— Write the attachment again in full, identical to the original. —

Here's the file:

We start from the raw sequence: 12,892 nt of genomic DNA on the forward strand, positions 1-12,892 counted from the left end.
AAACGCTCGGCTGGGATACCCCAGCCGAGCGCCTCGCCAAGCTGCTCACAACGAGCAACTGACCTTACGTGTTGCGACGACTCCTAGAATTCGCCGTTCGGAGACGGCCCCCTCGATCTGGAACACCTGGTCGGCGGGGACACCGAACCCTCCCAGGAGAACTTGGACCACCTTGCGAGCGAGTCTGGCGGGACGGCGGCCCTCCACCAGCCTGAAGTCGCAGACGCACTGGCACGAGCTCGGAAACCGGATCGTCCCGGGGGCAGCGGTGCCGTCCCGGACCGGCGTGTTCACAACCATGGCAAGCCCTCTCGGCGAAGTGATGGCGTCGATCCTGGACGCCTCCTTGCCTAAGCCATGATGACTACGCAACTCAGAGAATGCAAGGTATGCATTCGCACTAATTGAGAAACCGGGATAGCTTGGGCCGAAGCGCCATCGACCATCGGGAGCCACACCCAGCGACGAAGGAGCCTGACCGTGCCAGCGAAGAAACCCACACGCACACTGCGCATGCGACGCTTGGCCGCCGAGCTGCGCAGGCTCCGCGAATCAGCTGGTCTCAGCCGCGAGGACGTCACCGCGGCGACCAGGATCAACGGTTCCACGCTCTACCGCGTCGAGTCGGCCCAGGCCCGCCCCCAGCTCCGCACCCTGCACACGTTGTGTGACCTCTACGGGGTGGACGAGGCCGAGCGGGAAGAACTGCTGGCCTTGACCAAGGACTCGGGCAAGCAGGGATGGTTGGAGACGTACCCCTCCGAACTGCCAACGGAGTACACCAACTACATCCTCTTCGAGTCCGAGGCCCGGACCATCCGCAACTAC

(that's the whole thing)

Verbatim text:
We start from the raw sequence: 12,892 nt of genomic DNA on the forward strand, positions 1-12,892 counted from the left end.
AAACGCTCGGCTGGGATACCCCAGCCGAGCGCCTCGCCAAGCTGCTCACAACGAGCAACTGACCTTACGTGTTGCGACGACTCCTAGAATTCGCCGTTCGGAGACGGCCCCCTCGATCTGGAACACCTGGTCGGCGGGGACACCGAACCCTCCCAGGAGAACTTGGACCACCTTGCGAGCGAGTCTGGCGGGACGGCGGCCCTCCACCAGCCTGAAGTCGCAGACGCACTGGCACGAGCTCGGAAACCGGATCGTCCCGGGGGCAGCGGTGCCGTCCCGGACCGGCGTGTTCACAACCATGGCAAGCCCTCTCGGCGAAGTGATGGCGTCGATCCTGGACGCCTCCTTGCCTAAGCCATGATGACTACGCAACTCAGAGAATGCAAGGTATGCATTCGCACTAATTGAGAAACCGGGATAGCTTGGGCCGAAGCGCCATCGACCATCGGGAGCCACACCCAGCGACGAAGGAGCCTGACCGTGCCAGCGAAGAAACCCACACGCACACTGCGCATGCGACGCTTGGCCGCCGAGCTGCGCAGGCTCCGCGAATCAGCTGGTCTCAGCCGCGAGGACGTCACCGCGGCGACCAGGATCAACGGTTCCACGCTCTACCGCGTCGAGTCGGCCCAGGCCCGCCCCCAGCTCCGCACCCTGCACACGTTGTGTGACCTCTACGGGGTGGACGAGGCCGAGCGGGAAGAACTGCTGGCCTTGACCAAGGACTCGGGCAAGCAGGGATGGTTGGAGACGTACCCCTCCGAACTGCCAACGGAGTACACCAACTACATCCTCTTCGAGTCCGAGGCCCGGACCATCCGCAACTAC